Sunday, July 03, 2011
Reducing the Complex to the Comprehensible When Addressing Leadership and Management: Review of "The One Thing you Need to Know" by Marcus Buckingham
Marcus Buckingham is a National Treasure! His writing is clear, concise and laser focused. In a way that differentiates him from the than many writers who pontificate about leadership, he presents a clear picture of the differences between effective management and excellent leadership. In a nutshell, he sees management as inwardly focused on getting the best performance in the present from the current team; he sees leadership as outwardly focused on the future of the entire enterprise.
In his book, "The One Thing You Need to Know - About Great Managing, Great Leading, and Sustained Individual Success," he offers the most compelling description I ave yet seen of what makes an outstanding coach or manager - teasing maximum performance out of those he or she is charged to motivate:
"In short, the state of mind you should try to create is one where he has a fully realistic assessment of the difficulty of the challenge ahead of him, and at the same time, an unrealistically optimistic belief in his ability to overcome it. The more skilled you are at creating this state of mind in each of your people, the more effective a manager you will be." (Pages 106-7)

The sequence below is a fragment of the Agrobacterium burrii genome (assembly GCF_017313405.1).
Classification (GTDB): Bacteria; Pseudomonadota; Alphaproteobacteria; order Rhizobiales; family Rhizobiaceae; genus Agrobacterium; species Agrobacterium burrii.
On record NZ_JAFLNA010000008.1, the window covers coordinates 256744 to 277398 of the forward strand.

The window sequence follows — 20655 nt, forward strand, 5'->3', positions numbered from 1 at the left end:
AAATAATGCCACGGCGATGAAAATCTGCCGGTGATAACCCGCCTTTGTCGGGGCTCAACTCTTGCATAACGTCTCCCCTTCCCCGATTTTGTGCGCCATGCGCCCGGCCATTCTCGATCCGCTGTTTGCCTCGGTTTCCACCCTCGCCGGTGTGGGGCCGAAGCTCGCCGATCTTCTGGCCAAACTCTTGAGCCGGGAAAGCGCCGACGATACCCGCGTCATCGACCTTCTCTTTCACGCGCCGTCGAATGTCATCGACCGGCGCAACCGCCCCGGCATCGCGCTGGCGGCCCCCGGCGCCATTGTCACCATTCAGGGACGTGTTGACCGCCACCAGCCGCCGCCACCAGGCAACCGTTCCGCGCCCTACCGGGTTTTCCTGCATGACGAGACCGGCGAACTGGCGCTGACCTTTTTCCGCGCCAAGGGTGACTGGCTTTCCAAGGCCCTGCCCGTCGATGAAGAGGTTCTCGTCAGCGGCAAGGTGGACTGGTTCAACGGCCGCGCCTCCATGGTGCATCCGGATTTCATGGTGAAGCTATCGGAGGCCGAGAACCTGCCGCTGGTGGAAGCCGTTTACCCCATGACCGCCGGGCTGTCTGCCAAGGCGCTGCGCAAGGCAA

I have heard my friend, Dr. Scott Snook of Harvard Business School, use this quotation to great effect in explaining the remarkable success of Coach K in the twin case studies that Snook teaches about the contrasting coaching styles of Coach K and Bobby Knight. IT seems counter-intuitive that a great coach or manager combines hyper-realism with hyper-optimism, but Buckingham and Snook both make an ironclad case that this is, in fact, true in the realms of business, athletics and warfare.
As he wraps up his argument in this powerful book, Buckingham offers a pithy summary of the contrast between managers and leaders:
"To excel as a manager you must never forget that each of your direct reports is unique and that your chief responsibility is not to eradicate this uniqueness, but rather to arrange roles, responsibilities, and expectations so that you can capitalize upon it. The more you perfect this skill, the more effectively you will turn talents into performance.
To excel as a leader requires the opposite skill. You must become adept at calling upon those needs we all share. Our common needs include the need for security, for community, for authority, and for respect, but for you, the leader, the most powerful universal need is our need for clarity. To transform our fear of the unknown into confidence in the future, you must discipline yourself to describe our joint future vividly and precisely. As your skill at this grows, so will our confidence in you." (Page 284)
These examples of Buckingham's insights offer the tip of the iceberg in terms of the wisdom and common sense that he proffers in this book. It provides practical guidance to anyone who aspires to manage well, to lead with integrity or to perform with consistent and sustainable individual excellence.